The photo I chose to use for this lesson illustrates a happy, vivacious, and dancing African American girl not unlike the character Isis in this short story.
I want to check for "prior knowledge" or maybe more accurately, "retention of information" that we covered the day before by asking students to write everything they remember about dialect using an organizer called "Words That Come to Mind." It can give you a quick formative assessment of what students are comprehending in a non'threatening way.
Students work either in pairs or individually. I check for understanding by calling on a random sampling of students. I review the meaning briefly for those who where reluctant to answer.
Students are given an envelope and asked not to look inside. This envelope will be used in my Wrap Up activity and is called "Envelope Please!"
Tone and Mood
I first review tone and mood how the author's attitude is reflected in the character's language and the situations presented by Hurston are important factors of the story's tone.
After reading the first tow pages of the story I ask students to share with a partner their feelings about the characters and what tone has been set for the main character, Isis?
I give students an adapted version of Zora Neal Hurston's short story "Drenched in Light." After every three or four paragraphs there are embedded questions for the students to answer. Chunking smaller bits of the reading helps struggling readers access what is normally difficult text to understand.
I next review what students know about the story's protagonist, Isis "the joyful" by first asking basic understanding questions or level 1 questions such as, "How old is Isis?" and "Where does this take place?" to higher order thinking or level 2 questions such as, "Compare Isis to her grandma Watts" and "How can a petulant girl also be known as 'Isis the joyful'?" addressing the core standard RL.9-10.3. I do this to first gain what I call cognitive confidence which is when students answer basic level questions to give them the confidence necessary to infer and creatively think beyond the service understanding.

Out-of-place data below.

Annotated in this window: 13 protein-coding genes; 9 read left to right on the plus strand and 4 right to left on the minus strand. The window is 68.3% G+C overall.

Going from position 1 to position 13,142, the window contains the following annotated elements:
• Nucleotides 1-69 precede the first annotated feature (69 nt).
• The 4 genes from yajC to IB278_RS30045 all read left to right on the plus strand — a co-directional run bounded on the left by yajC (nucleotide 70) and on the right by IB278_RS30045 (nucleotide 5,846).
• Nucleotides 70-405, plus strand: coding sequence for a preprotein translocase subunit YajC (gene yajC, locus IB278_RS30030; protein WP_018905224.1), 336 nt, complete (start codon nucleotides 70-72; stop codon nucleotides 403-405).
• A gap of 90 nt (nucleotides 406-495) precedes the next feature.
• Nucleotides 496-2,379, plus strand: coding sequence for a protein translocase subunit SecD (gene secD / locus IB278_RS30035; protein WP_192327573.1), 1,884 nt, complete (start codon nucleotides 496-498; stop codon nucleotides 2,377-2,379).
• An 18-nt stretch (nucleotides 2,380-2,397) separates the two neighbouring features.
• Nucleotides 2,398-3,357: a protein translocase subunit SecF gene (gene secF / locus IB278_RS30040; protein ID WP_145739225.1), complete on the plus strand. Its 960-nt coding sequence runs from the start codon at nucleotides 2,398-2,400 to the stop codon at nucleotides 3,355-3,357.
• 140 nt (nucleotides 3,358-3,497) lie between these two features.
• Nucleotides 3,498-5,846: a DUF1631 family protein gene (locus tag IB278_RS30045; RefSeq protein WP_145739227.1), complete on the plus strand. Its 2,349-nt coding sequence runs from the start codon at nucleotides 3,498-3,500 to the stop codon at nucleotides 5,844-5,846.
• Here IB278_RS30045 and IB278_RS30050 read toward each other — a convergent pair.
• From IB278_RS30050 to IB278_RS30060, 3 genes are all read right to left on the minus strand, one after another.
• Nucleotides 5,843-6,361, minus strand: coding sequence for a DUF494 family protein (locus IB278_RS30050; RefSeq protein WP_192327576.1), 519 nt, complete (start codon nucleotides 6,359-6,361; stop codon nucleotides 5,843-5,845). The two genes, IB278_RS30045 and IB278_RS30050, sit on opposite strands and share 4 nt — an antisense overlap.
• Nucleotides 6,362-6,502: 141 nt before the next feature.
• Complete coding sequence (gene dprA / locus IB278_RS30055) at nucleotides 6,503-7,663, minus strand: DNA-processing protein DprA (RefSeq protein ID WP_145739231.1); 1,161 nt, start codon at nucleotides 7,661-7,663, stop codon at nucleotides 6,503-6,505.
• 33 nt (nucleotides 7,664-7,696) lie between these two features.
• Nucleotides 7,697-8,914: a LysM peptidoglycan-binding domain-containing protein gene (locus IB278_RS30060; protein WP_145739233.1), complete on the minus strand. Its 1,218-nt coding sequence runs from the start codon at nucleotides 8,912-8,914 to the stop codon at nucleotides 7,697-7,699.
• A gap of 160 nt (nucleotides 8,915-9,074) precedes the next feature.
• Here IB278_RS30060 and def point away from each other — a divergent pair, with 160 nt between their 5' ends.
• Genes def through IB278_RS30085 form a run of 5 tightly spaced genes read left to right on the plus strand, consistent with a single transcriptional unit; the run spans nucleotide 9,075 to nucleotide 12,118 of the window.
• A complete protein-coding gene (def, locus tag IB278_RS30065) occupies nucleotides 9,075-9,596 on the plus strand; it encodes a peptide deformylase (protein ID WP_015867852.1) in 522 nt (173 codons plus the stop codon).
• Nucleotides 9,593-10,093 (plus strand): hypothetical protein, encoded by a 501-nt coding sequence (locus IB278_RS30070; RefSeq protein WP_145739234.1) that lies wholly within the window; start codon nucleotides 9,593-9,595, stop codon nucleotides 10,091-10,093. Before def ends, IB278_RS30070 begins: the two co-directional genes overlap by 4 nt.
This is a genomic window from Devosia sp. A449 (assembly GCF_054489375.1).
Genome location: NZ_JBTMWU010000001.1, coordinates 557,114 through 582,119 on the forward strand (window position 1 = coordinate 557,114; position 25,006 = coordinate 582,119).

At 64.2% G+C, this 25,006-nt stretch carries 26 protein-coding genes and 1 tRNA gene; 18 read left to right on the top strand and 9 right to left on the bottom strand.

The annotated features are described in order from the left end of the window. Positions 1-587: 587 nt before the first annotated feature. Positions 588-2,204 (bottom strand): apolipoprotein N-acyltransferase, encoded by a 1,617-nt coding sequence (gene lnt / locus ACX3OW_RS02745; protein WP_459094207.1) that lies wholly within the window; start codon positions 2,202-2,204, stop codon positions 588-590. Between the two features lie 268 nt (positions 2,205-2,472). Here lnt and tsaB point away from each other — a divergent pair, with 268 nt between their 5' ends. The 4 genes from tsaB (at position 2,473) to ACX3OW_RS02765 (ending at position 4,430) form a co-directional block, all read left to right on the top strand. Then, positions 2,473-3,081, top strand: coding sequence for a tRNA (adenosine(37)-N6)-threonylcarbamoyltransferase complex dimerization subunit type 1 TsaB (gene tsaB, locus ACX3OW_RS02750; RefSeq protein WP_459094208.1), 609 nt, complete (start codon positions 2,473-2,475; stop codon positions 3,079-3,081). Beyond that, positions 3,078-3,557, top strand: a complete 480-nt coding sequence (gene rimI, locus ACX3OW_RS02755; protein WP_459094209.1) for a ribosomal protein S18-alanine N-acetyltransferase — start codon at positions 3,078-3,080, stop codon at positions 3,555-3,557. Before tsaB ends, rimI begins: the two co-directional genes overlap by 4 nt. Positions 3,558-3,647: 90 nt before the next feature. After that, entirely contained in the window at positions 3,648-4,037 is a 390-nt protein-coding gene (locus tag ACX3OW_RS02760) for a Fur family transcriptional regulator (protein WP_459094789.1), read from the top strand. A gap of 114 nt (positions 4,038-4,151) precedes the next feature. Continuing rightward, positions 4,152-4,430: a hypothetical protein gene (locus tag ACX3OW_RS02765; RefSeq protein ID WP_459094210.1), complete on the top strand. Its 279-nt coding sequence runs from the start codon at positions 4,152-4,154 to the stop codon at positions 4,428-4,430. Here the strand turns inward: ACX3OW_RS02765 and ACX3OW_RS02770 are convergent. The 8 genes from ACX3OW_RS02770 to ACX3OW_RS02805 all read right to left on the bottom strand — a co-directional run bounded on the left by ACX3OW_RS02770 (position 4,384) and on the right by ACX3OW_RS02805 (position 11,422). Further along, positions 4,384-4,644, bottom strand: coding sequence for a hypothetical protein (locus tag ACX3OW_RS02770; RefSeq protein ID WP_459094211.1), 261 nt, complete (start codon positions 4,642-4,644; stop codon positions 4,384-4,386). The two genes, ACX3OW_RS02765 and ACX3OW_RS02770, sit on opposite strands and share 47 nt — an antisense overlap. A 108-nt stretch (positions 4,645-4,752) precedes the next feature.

I then review how students will work in pairs or individually to answer comprehension and analysis questions while reading the story together.
Either working alone, with a partner in paired reading, or in a group of three, students are asked to read the adapted version of story while answering questions integrated into the text that focus on how the characters in “Drenched In Light” advance the plot and develop its theme RL.9-10.2.
I circulated among the students checking for understanding and keeping them focused on the task of reading, discussing and answering the questions.
Moving around the room I ask one student at a time to take out the question that is written on a piece of paper and in their envelope and read it a loud. They then answer the question. If someone disagrees they can raise their hand and offer a different response as required in common core speaking and listening standard SL.9-10.1.
One of the common core standards, RI.9-10.2, that I address in this lesson requires students to determine a central idea of a story and analyze its development over the course of the text. This wrap up activity gives information about the degree in which students understand the main idea as well as answering questions pertaining to the story's characters and tone. Envelope Please is a "fun" formative assessment that creates some suspense when anticipating what the question will be asked.